TOM: Yes, sir, ready to go.

SAGAL: Your first quote is just a sample of the many reactions to some big news this week. First, from Mr. Albert Brooks.

KASELL: "It's a terrific day in America. I'm gonna go out and get wildly sick."


SAGAL: Next, from conservative columnist Ben Shapiro.

KASELL: "This is the end of America as we know it. No exaggeration."

SAGAL: And finally, from someone named Casey, we found on Twitter. "Obviously the United States doesn't know what they are doing anymore. I'm moving to Canada."


SAGAL: All those people were reacting to news that the Supreme Court had upheld what?

TOM: The individual mandate for the Affordable Care Act.

SAGAL: You're good. Yes, that's exactly right.



SAGAL: Everybody was expecting a big surprise on the last episode of this Supreme Court Season, and we got it when Chief Justice Roberts was revealed to be a secret communist.


SAGAL: Roberts joined the four liberal justices in the 5-4 decision to uphold Obamacare. The conservative bloc was furious that their plans to overturn the law were dashed. Justice Thomas spoke for the first time in years. He shouted "I would have gotten away with it too, if it weren't for you meddling kids."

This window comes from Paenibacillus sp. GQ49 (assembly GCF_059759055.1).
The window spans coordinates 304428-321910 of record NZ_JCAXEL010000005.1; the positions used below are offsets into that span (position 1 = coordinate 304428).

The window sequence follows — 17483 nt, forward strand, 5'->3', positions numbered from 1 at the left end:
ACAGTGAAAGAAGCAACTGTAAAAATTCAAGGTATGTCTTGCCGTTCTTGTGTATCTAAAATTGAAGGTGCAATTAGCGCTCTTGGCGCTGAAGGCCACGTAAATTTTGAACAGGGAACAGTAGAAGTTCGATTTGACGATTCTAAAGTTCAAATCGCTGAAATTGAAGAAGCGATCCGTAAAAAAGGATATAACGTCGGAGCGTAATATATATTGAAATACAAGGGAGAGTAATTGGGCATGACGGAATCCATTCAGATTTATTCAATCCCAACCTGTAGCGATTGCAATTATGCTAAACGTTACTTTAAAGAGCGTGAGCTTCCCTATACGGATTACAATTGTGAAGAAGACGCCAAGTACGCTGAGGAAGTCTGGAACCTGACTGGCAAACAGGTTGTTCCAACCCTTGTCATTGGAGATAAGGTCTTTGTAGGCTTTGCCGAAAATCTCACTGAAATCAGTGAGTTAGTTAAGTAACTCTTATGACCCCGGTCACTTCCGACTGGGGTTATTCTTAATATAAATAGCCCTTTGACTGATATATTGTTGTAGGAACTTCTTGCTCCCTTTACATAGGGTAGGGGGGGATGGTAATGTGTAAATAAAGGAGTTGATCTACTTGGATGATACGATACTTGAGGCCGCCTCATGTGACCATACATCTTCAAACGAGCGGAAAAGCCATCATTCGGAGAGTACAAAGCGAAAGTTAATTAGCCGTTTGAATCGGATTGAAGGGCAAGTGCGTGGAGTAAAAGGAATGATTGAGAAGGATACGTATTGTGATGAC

ROCCA: Individual mandate sounds like something you do home alone on a Saturday night.



ROCCA: When they kept talking about individual mandate, I kept thinking all right, well, what does the Supreme Court have to do with that?


O'CONNOR: You know, I'm not really proud of it, but I watch an awful lot of cable news.


O'CONNOR: And, I mean, there are a lot of pundits on there. I mean, wouldn't you think one of them would have seen this coming and it wouldn't have been such a total surprise to everybody?

SAGAL: Well, that's interesting. It actually was a surprise to everybody, possibly including the Supreme Court. Because people have read the decisions and it seems as if at the very last minute Justice Roberts switched sides. That he was going to go with the four conservatives and tear down the law.

ROCCA: Maybe he had a cold this week or something. Maybe he was feeling...


SAGAL: All of the sudden.

O'CONNOR: Yeah, all of the sudden he thought, geez, I might need this.

ROCCA: I'm coming down with something.

SAGAL: Maybe he was visited by three ghosts of healthcare past.